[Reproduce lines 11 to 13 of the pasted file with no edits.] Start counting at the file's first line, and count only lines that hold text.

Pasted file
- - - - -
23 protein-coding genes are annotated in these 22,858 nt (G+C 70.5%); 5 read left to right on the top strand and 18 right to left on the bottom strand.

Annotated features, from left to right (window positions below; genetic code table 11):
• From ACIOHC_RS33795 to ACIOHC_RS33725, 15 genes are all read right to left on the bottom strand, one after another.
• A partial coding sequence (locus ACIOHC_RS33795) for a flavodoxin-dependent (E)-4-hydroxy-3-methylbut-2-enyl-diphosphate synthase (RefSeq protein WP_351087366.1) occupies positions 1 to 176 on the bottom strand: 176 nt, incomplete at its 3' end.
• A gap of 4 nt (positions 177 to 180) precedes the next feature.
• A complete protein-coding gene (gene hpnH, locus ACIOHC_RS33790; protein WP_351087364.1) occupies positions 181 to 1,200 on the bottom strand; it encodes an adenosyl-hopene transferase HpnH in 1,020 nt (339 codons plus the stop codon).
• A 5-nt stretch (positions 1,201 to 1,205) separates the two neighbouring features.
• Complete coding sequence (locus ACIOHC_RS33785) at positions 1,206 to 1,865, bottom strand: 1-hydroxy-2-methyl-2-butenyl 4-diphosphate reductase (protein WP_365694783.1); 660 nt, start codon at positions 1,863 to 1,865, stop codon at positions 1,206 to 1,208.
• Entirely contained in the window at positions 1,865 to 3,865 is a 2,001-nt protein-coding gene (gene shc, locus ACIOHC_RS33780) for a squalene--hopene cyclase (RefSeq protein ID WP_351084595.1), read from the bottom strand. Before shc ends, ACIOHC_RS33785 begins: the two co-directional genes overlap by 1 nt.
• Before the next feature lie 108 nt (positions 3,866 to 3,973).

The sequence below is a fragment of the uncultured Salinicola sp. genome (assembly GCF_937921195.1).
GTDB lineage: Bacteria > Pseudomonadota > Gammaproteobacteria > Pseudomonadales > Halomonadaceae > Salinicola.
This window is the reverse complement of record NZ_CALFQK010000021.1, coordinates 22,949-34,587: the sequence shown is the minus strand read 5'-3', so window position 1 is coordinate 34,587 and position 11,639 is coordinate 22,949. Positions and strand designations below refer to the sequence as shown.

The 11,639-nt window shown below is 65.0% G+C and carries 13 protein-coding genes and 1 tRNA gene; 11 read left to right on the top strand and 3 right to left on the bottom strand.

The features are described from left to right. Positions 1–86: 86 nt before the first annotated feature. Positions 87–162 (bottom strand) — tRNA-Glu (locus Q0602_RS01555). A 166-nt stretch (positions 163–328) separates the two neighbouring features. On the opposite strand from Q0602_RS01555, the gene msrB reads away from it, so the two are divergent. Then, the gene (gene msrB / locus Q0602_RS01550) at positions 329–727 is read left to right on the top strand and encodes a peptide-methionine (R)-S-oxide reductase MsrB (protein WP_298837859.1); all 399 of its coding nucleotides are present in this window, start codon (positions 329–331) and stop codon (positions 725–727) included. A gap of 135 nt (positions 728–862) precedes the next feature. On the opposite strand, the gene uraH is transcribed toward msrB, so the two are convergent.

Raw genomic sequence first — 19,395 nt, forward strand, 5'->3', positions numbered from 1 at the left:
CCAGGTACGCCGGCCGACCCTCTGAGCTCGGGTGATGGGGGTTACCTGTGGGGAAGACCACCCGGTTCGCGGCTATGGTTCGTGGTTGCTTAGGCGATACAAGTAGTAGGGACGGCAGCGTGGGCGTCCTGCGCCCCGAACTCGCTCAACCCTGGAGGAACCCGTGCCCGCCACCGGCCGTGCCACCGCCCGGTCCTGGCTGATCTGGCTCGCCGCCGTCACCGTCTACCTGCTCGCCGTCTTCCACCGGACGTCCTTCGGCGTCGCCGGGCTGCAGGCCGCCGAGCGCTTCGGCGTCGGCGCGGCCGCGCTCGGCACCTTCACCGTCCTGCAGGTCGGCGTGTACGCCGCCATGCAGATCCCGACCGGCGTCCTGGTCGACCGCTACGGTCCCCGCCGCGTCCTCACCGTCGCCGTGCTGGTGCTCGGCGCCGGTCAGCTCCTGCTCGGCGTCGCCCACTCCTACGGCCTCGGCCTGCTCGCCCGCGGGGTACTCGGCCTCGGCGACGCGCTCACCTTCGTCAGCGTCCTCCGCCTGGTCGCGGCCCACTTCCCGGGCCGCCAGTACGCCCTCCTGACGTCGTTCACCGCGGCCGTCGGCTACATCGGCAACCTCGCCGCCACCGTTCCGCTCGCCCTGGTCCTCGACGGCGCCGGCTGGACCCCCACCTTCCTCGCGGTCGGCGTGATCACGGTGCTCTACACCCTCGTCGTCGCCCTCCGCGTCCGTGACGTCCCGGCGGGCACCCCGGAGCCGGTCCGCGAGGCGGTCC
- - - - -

The sequence below is a fragment of the uncultured Salinicola sp. genome (assembly GCF_937921195.1).
GTDB lineage: Bacteria > Pseudomonadota > Gammaproteobacteria > Pseudomonadales > Halomonadaceae > Salinicola.
This window is the reverse complement of record NZ_CALFQK010000021.1, coordinates 22,949-34,587: the sequence shown is the minus strand read 5'-3', so window position 1 is coordinate 34,587 and position 11,639 is coordinate 22,949. Positions and strand designations below refer to the sequence as shown.